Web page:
I read recently that we can "work back" to a dinosaur by selectively turning off certain genes in chickens, and we were able to create a chicken with a snout instead of a beak.

How many dinosaur genes are still hanging around in a chicken genome? I understand there is a lot of overlap for vertebrates, but shouldn't these genes have shuffled out over time?

Otherwise, couldn't we work back to worm or even earlier life forms? Is the whole history of a creature's evolution contained in its genome?

Edit This was a news story about a month ago. Here's excerpts from the BBC's write-up: "Chicken grows face of dinosaur: A chicken embryo with a dinosaur-like snout instead of a beak has been developed by scientists"

To understand how one changed into another, a team has been tampering with the molecular processes that make up a beak in chickens.

By doing so, they have managed to create a chicken embryo with a dinosaur-like snout and palate, similar to that of small feathered dinosaurs like Velociraptor. The results are published in the journal Evolution.

Link to Evolution paper included.

Also this piece from about a year ago: "Paleontologist Jack Horner is hard at work trying to turn a chicken into a dinosaur"

In 2009, the world’s most famous paleontologist made a bold claim. In “How to Build a Dinosaur,” Jack Horner proposed re-creating a small dinosaur by reactivating ancient DNA found in its descendants, chickens.

The toothy snout is already here. At his lab at Harvard Medical School, Matthew Harris has made chicken embryos that express ancient genes for the growth of conical, crocodile-like teeth.

  • $\begingroup$ What were you reading? $\endgroup$
    – canadianer
    Commented Jun 9, 2015 at 20:36
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    $\begingroup$ Related: attempting to give a chicken a tail: evodevojournal.com/content/5/1/25 $\endgroup$
    – C_Z_
    Commented Jun 9, 2015 at 20:46
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    $\begingroup$ @canadianer I edited the question to include an article about a paper in Evolution, and also an earlier article about a project by Jack Horner. $\endgroup$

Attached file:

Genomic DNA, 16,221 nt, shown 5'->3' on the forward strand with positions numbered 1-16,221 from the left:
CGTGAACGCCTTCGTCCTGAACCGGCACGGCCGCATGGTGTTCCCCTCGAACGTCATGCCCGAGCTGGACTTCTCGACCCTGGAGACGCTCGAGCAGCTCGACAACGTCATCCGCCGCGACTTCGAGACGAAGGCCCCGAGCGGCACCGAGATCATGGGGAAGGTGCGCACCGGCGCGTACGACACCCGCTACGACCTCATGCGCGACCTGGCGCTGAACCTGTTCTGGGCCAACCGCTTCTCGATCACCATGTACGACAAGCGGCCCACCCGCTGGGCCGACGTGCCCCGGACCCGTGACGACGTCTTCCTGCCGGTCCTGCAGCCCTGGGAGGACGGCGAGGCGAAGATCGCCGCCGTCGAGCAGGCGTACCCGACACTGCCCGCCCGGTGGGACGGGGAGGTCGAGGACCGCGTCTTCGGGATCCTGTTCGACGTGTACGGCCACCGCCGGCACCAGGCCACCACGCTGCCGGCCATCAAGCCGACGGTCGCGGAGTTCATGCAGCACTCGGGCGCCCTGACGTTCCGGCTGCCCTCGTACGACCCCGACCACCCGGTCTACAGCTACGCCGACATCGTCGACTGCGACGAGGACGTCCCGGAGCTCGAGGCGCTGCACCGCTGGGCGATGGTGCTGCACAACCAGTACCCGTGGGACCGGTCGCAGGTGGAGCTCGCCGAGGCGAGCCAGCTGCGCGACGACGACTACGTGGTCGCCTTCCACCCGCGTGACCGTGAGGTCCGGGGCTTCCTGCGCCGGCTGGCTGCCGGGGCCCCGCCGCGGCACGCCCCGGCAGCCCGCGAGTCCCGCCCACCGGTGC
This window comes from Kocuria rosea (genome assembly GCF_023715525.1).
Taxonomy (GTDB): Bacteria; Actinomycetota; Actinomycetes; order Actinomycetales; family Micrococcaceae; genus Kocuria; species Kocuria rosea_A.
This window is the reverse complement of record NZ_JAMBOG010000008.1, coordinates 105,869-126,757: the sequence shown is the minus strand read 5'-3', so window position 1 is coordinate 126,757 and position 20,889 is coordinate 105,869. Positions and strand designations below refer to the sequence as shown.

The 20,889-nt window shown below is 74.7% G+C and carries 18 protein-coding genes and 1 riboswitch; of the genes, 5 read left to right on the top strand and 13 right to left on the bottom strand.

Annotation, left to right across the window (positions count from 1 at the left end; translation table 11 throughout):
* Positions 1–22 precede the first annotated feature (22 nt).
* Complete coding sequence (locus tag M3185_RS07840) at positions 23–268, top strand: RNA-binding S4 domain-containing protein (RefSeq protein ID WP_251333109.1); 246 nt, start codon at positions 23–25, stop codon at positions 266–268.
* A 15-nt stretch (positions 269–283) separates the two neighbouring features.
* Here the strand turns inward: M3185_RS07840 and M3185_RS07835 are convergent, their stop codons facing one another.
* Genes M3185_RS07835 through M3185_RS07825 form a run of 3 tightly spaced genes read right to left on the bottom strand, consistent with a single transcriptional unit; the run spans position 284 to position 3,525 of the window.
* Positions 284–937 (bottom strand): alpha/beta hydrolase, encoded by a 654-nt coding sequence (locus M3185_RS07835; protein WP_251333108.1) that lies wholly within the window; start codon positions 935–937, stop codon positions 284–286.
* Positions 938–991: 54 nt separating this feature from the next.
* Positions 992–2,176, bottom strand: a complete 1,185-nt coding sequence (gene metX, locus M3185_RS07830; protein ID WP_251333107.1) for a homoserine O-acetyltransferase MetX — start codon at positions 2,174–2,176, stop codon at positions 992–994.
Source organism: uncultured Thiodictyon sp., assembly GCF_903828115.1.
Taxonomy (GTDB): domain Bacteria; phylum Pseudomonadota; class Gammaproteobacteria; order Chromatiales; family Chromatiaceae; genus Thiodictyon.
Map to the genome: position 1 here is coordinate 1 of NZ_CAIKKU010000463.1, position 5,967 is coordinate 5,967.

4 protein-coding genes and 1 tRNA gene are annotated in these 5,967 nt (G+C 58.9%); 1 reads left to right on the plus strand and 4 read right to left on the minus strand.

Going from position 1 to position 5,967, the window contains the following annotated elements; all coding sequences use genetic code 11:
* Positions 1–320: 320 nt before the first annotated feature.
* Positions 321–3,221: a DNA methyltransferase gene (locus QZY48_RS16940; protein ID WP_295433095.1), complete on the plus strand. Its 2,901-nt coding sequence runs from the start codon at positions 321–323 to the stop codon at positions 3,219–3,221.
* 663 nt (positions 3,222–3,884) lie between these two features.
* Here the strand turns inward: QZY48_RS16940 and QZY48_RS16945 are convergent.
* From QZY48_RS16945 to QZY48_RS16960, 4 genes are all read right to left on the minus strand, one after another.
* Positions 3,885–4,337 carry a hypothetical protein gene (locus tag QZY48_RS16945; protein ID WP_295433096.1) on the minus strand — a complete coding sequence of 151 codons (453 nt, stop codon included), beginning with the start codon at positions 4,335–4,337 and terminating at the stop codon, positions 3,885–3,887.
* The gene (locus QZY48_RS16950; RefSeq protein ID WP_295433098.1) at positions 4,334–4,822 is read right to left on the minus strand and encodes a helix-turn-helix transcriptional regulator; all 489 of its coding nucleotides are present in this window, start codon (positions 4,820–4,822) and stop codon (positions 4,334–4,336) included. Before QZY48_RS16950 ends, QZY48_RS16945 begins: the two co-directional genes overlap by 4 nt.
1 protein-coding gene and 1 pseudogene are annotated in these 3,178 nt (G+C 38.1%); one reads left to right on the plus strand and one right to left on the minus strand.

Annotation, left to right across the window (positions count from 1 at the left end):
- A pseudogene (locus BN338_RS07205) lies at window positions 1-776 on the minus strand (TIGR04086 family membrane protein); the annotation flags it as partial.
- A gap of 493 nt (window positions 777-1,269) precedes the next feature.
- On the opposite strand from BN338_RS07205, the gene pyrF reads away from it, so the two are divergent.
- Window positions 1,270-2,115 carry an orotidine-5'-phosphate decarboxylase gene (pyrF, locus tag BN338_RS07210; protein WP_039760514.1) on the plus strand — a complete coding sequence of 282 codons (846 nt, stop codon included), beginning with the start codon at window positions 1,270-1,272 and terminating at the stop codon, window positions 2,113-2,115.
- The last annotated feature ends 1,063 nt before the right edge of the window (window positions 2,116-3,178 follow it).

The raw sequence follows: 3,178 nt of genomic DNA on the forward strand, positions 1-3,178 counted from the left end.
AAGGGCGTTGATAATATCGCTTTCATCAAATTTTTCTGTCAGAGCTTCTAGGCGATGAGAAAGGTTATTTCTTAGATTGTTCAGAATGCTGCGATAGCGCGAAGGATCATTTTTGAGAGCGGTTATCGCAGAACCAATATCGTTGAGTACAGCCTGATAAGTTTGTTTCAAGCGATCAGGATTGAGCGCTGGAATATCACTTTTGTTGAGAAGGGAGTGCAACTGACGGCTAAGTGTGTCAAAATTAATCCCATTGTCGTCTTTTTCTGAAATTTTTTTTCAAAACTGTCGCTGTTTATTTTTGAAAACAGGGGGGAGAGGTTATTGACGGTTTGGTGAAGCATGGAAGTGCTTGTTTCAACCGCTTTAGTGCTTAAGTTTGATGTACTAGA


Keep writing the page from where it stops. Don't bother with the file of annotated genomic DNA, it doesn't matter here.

– user151841
    Commented Jun 9, 2015 at 23:29
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    $\begingroup$ Chicken is a dinosaur..It is a theropod (same group as T.rex ) $\endgroup$
    Commented Jun 10, 2015 at 4:39
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    $\begingroup$ @jamesqf You are wrong. Please read the wiki page on theropods. Reptile is not a clade (monophyletic group). Like humans are primates, chicken are theropod dinosaurs. $\endgroup$
    Commented Jun 10, 2015 at 18:11

1 Answer 1


Be careful when reading media as they tend to exaggerate. That Abzhanov paper is interesting; it will be better when it's published and the figures released. He does a lot of evo-devo work surrounding beak development. What they did in this paper was to inhibit in chick embryos two signalling pathways (which are actually conserved amongst all animals, not just birds and reptiles) so that their expression domain more closely matched that of extant reptiles (which lack medial activation, as opposed birds). They found that doing so results in premaxillary and palatine bones which resemble ancestral archosaurs. While incredibly interesting, this is a far cry from creating living chickens with dinosaur snouts.

To somewhat answer your question, chickens do not contain all of the genes that dinosaurs once had. They will have both gained and lost information. There will be much conservation in the same way that there is conservation between all organisms. For example, the Wnt pathway studied in this paper is conserved across all animals, from chickens to humans to placazoans to, presumably, dinosaurs. It's impossible to say how much has changed since we do not have any whole dinosaur genomes, but it's also important to note that it's not only which genes an organism has but also when and where they are expressed and how they interact.


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